|▲ East Side Story-13, 64×52inch oil on canvas, 2004|
In this regard, Kim(서양화가 김명식,김명식 작가) can be compared to such comtemporary American expressionist as George Mc Neil and Jay Milder, who adopt the directness of children's paintings to invest their pictures with an adult depth of feeling.
In another painting in the series simply entitled "Hometown, Kodegi Hill," in contrast to the sunier hues in the previeous composition, Kim employs a somewhat more somber palette.
|▲ Pop Flower A-28, 45×45㎝ oil on canvas, 2002|
Vigorously brushed strokes of gray, blue, and back are massed at the center of the composition to convey the sense of a landscape viewed through darker mists of memory, with the surrounding areas of the white paper left bare.
Although this compositional spareness is a future of much Asian art, here it serves to suggest a sense of isolation, of how a melancholy nostalgia often seems to exit in a kind of void, apart from all that makes up the present and the daily events of one's life.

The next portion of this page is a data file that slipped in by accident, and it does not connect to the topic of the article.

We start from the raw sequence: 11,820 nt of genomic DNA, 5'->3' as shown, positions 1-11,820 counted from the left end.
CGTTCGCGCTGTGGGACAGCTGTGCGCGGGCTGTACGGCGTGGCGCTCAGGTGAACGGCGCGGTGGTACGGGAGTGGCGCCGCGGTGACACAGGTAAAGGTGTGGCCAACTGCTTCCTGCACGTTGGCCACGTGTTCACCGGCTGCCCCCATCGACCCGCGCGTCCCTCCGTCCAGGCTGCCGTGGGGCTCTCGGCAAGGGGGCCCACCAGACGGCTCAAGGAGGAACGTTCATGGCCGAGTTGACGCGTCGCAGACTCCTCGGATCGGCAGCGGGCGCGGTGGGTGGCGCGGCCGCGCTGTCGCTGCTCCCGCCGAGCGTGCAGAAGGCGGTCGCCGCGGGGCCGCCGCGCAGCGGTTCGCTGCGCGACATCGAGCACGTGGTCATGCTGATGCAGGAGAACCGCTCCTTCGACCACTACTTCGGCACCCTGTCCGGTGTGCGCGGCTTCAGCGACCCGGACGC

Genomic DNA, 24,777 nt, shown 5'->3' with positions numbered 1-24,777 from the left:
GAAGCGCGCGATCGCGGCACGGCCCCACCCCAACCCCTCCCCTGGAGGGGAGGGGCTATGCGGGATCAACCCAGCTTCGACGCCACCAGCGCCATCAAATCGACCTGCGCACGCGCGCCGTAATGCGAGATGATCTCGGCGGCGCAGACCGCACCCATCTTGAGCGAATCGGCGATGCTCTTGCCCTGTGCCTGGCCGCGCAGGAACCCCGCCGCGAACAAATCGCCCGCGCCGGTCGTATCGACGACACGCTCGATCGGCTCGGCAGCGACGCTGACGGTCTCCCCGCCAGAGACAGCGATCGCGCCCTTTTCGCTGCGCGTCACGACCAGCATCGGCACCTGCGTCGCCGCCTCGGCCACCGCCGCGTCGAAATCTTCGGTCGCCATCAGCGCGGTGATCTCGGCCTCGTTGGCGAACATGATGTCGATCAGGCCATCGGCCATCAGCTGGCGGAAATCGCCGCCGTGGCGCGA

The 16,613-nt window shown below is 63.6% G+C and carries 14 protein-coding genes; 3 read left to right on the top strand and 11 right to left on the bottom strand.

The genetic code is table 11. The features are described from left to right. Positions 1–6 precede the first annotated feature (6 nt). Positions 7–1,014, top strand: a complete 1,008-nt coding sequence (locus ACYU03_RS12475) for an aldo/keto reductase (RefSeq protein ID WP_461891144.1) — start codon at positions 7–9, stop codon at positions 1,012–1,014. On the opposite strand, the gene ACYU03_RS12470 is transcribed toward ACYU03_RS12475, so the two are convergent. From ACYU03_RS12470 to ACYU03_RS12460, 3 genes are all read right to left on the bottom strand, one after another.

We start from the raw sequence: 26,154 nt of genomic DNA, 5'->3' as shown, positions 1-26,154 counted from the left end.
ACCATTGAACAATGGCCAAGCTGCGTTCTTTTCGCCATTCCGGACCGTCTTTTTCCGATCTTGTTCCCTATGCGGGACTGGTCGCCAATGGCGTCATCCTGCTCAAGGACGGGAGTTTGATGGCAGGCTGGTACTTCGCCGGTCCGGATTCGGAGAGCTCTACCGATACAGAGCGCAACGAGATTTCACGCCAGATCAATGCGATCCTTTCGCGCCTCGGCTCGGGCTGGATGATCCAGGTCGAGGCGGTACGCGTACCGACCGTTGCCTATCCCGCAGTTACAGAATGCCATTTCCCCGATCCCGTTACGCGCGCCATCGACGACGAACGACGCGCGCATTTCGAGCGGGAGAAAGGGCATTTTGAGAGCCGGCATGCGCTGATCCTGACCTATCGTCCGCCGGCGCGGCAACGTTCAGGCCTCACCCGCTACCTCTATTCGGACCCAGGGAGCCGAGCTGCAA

|▲ East Side Story-12, 48×36 in oil on canvas, 2004|
The visual information in another painting in the series is considerably more specific, even while the composition is abstractly schematized, with the outlines of small dwellings and foliage scrawled loosely over roughly rectangular areas of subdued color.
|▲ East Side Story-17, 46×36 in oil on canvas, 2004|
In yet other composition. however, Kim(キムミョンシク,Andy Kim,김명식 교수,金明植,김명식 화백) treats similar landscape subjects in a more buoyant manner, blocking in the various elements in bright primary hues accented by a lively linear calligraphy of strokes and dashes.
In the latter paintings Kim, Myung-Sik, who has exhibited widely in his native Korea and whose work is in numerous public and private collection, seems to suggest how even the most haunting memories are invariably acompanied by an irrepressible sense of joy.
△by Marie R Pagano/Monthly Magarzine The Gallery and Studio in New York.